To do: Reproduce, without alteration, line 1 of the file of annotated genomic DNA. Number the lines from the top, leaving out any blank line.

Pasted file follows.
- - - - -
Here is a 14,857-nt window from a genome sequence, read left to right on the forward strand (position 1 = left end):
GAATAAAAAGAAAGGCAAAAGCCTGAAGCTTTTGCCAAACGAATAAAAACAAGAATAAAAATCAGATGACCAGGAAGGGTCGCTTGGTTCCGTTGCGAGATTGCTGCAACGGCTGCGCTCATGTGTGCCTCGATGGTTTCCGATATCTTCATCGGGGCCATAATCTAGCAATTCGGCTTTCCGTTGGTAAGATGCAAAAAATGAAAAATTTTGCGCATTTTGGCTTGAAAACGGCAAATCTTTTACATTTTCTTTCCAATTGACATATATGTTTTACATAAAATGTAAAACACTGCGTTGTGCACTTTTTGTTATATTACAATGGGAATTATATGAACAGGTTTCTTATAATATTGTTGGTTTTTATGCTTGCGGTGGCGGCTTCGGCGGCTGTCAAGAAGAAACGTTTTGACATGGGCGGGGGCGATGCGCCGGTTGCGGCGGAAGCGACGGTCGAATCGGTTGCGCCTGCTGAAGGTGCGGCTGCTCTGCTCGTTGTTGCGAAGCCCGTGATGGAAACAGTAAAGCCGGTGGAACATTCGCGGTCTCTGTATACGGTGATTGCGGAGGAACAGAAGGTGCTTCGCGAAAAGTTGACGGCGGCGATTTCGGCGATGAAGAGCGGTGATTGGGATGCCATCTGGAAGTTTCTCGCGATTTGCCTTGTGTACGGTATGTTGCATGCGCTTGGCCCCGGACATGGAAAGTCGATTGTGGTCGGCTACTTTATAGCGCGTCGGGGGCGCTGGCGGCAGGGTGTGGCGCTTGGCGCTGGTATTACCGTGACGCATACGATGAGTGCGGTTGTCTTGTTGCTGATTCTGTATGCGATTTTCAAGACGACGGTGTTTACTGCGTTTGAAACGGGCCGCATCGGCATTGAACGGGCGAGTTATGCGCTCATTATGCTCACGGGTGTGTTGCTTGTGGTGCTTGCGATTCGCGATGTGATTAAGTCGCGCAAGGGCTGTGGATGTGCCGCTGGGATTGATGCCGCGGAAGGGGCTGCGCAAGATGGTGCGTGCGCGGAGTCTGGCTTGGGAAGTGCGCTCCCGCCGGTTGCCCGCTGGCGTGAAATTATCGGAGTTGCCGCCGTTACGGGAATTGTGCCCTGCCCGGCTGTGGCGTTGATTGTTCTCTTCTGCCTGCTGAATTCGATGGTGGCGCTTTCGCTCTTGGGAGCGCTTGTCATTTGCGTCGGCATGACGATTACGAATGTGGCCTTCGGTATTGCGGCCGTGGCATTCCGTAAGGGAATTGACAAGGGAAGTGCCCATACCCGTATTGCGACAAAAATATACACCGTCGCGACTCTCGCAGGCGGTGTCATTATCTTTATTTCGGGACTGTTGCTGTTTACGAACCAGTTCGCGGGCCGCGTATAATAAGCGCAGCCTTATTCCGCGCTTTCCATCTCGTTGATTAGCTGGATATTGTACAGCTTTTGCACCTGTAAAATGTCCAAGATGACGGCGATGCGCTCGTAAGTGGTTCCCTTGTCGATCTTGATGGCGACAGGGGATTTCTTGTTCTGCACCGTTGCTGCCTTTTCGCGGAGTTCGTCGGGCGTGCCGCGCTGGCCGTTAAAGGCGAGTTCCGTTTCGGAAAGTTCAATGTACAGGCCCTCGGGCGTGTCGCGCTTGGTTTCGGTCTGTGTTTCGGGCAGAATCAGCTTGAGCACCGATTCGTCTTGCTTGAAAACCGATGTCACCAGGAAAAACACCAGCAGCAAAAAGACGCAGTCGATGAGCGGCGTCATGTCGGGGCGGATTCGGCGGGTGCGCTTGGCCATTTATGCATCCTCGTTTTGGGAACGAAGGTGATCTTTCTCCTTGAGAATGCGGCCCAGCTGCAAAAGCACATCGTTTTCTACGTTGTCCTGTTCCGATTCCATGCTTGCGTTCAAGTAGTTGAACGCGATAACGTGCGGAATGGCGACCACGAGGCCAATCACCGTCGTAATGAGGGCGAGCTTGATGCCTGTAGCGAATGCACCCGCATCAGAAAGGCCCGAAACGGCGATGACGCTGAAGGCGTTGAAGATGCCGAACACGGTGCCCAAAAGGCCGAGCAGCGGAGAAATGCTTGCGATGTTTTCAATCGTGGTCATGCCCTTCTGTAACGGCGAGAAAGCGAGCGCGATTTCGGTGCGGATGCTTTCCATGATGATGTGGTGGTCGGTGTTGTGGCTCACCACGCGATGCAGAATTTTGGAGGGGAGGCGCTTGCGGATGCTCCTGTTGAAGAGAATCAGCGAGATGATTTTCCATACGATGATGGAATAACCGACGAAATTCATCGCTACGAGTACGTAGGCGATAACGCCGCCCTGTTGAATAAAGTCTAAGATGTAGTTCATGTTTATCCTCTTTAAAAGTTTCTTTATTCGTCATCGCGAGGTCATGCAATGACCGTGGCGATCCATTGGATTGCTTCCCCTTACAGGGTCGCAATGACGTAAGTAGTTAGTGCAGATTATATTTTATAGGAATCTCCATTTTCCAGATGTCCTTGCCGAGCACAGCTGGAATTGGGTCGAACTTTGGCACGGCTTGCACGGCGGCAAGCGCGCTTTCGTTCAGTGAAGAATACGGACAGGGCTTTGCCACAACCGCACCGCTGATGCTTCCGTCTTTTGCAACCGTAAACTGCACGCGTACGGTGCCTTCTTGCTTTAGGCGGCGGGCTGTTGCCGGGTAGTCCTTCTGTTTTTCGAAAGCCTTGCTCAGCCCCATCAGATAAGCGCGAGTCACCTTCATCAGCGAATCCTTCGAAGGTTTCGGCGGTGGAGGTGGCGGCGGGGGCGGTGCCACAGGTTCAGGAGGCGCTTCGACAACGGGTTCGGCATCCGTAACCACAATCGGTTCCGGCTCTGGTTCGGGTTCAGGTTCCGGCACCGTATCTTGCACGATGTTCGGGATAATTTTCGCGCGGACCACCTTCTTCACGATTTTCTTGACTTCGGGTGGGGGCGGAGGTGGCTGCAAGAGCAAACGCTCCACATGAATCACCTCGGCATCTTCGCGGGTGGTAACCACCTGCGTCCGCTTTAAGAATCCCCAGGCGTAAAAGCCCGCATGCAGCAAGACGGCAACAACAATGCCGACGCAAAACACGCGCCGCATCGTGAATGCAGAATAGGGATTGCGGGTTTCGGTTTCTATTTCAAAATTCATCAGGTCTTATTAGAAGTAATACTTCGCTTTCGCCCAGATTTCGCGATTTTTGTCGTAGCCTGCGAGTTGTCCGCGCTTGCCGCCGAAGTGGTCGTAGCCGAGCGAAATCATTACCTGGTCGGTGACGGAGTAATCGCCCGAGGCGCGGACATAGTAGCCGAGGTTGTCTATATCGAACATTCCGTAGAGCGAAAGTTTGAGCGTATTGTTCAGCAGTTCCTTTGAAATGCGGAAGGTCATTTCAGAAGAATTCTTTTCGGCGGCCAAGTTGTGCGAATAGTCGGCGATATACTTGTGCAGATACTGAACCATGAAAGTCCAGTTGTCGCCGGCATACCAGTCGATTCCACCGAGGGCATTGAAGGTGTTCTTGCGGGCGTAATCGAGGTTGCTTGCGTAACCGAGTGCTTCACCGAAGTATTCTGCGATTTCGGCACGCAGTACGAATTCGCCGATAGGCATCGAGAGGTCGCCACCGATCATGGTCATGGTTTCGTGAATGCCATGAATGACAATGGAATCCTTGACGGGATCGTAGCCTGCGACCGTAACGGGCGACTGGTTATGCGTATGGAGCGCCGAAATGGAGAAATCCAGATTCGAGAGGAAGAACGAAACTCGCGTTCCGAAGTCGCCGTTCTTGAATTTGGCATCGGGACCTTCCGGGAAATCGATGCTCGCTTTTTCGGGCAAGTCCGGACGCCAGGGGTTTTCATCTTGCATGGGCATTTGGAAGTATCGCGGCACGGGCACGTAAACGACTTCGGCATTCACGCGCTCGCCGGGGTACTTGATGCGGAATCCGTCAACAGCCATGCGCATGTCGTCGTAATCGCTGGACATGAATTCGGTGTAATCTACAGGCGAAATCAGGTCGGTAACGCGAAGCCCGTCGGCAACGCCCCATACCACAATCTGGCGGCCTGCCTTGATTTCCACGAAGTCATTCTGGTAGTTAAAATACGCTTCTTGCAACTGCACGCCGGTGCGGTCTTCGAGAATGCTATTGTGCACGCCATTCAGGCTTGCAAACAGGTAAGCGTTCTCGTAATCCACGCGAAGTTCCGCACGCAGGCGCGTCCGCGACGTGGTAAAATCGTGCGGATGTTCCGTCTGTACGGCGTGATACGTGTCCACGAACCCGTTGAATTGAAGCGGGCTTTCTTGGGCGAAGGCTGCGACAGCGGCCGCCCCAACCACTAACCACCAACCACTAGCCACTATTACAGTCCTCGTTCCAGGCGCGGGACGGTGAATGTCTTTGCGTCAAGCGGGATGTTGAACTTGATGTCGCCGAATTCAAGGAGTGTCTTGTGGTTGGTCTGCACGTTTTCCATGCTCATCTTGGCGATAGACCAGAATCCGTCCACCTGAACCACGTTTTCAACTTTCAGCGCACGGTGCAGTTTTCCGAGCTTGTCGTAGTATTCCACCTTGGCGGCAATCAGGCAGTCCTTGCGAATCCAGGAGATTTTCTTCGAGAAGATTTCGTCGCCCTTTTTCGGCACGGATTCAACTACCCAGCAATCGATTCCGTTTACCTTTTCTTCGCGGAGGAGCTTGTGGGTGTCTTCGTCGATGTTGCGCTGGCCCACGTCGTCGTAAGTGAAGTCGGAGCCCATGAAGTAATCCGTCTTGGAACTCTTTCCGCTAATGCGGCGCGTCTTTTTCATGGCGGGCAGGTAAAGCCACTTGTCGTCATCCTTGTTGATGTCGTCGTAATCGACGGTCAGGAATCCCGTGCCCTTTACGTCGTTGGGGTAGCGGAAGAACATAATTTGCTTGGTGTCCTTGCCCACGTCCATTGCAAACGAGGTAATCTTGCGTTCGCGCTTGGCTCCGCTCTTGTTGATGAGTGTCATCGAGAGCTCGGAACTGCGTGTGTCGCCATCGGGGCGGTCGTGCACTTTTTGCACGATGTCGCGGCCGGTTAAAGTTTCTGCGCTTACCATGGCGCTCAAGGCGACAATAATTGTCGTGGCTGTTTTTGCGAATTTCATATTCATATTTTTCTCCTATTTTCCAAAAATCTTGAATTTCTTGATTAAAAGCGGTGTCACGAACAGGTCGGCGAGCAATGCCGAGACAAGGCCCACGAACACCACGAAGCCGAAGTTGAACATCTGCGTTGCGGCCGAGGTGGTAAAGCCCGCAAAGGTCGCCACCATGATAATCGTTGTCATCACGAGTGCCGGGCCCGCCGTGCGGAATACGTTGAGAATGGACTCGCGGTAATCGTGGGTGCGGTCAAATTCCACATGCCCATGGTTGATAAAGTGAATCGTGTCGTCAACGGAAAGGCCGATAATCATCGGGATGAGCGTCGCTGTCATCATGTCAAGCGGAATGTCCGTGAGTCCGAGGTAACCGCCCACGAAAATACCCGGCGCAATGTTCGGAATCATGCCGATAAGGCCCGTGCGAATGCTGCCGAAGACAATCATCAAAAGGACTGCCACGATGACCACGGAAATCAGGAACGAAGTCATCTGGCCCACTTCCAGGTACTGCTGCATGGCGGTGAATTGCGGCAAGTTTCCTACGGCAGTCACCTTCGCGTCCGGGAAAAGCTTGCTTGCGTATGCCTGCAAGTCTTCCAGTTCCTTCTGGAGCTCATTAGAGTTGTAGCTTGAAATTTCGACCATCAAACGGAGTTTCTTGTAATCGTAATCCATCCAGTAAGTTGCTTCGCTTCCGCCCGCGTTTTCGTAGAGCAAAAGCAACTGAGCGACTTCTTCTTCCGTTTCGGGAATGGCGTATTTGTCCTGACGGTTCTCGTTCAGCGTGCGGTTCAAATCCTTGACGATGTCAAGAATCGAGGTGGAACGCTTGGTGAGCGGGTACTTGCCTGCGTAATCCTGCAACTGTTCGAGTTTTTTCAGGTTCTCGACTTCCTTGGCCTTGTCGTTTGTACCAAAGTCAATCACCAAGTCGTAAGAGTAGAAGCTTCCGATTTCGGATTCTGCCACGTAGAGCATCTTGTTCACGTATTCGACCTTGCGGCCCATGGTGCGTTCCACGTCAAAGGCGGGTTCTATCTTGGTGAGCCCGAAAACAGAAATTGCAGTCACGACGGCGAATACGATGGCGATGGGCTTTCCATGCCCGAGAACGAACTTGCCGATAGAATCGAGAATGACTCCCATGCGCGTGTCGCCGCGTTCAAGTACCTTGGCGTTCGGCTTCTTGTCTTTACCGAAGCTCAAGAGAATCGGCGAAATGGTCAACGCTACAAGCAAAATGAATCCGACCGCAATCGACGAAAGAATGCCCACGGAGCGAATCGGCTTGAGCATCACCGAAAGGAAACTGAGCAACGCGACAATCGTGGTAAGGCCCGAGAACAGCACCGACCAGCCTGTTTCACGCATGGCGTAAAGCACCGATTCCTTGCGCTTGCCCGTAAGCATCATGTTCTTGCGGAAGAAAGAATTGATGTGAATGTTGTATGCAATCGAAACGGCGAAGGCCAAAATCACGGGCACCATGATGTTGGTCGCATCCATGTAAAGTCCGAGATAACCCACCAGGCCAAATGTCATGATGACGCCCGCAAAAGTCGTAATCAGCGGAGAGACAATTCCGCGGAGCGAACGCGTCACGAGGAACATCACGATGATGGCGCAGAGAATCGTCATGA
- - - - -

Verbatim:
Here is a 14,857-nt window from a genome sequence, read left to right on the forward strand (position 1 = left end):